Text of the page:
Sending Ben Franklin to Guantanamo

The government has decided to change the definition of privacy.

The American people should only expect government and business to “safeguard” their communications, while having complete access to them.

This means that pesky Constitution and Bill of Rights can finally be burned and the Archives converted into something useful, like an OpCenter for the Global War on Individual Rights.

Read the story for yourselves: Kerr testimony here:…

Democratic candidates who want my vote must immediately disavow and oppose this usurpation of the Constitution. No ifs ands buts or qualifiers for Al Qaeda. That means you, Hillary, and Edwards, and Obama, and anybody else.

Stop this frontal assault on the Constitution or be labeled for what you are: unindicted co-conspirators in the usurpation.

Kerr said:

Privacy no longer can mean anonymity, says Donald Kerr, a deputy director of national intelligence. Instead, it should mean that government and businesses properly safeguards people’s private communications and financial information.

Screw yourself, buddy.

Amendment 4 – Search and Seizure. Ratified 12/15/1791:

The right of the people to be secure in their persons, houses, papers, and effects, against unreasonable searches and seizures, shall not be violated, and no Warrants shall issue, but upon probable cause, supported by Oath or affirmation, and particularly describing the place to be searched, and the persons or things to be seized.

Ben Franklin wrote under pseudonym. Today the government would insist that his identity be known. I imagine in a world where you can accidentally hang yourself in custody and no one bats an eye, well…

And what about government officials? Shouldn’t all their letters, phone calls, and emails be open to public inspection? I mean, the NSA records everything electronic, and the paper letters are typed on computers, right? How hard would it be to outlaw moveable type and IBM antique manual typewriters and install spyware as part of Windows and Apple and OpenSource Linux etc. Because if they don’t agree to do it can’t we just do what we did to Qwest when they refused to cooperate?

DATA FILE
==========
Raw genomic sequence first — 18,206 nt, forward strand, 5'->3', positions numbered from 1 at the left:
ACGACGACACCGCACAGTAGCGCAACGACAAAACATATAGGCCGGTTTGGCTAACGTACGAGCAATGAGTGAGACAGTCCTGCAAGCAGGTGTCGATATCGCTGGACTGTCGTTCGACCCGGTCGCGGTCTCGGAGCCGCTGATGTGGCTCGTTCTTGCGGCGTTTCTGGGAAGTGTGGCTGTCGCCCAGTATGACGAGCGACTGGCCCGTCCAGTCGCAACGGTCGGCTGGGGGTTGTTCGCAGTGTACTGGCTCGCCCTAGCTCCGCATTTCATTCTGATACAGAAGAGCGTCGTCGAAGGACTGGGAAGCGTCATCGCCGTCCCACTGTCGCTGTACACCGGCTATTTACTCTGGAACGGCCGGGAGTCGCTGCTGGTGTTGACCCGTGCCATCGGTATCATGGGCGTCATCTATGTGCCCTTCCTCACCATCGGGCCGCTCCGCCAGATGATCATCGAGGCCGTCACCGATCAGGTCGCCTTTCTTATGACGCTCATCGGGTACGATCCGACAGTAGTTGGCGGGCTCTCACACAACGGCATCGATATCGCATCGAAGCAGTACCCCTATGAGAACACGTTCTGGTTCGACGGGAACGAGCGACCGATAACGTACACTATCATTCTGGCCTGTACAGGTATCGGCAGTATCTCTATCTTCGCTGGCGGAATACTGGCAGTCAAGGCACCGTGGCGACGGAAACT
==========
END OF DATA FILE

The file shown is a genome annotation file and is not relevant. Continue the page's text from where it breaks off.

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  1. There should be a switch that is safeguarded like a nuclear football. If and only if a grave and present danger to life and public safety on a massive scale is present, then the President can authorize on a temporary emergency basis (subject to Supreme Court review in 96 hours) the surveillance of all communication for the express purpose of neutralizing the specific threat. Like a warrant, you know.

    What they want is open everything, all the time.

  2. Restoring Constitution law (and prosecuting people who would subvert it) should be our biggest concern–after stopping the war.

  3. They proved that once they took the majority.

  4. but in case the linked information is of use to you, I did a diary on how the Patriot Act(s) work in tandem with Presidential Declaration of National Emergency (yet in place), to create a permanent state of emergency:

    the Patriot Act is redundant legislation in most respects.  Presidents, as you may read below, already can and have done a lot of “unconstitutional” things when a national emergency is in effect.  The Patriot Act is throwing us into a state of permanent emergency, whereby we can never revert to the Normal Constitution:

    The great danger is that in an age of permanent emergency–the age we live in, the age we are likely to go on living in–the Crisis Constitution will simply swallow up the Normal Constitution, depriving us at all times of the very rights the original Constitution was created to protect at all times.

    Imperative to see your diary for all, should be FP’ed.

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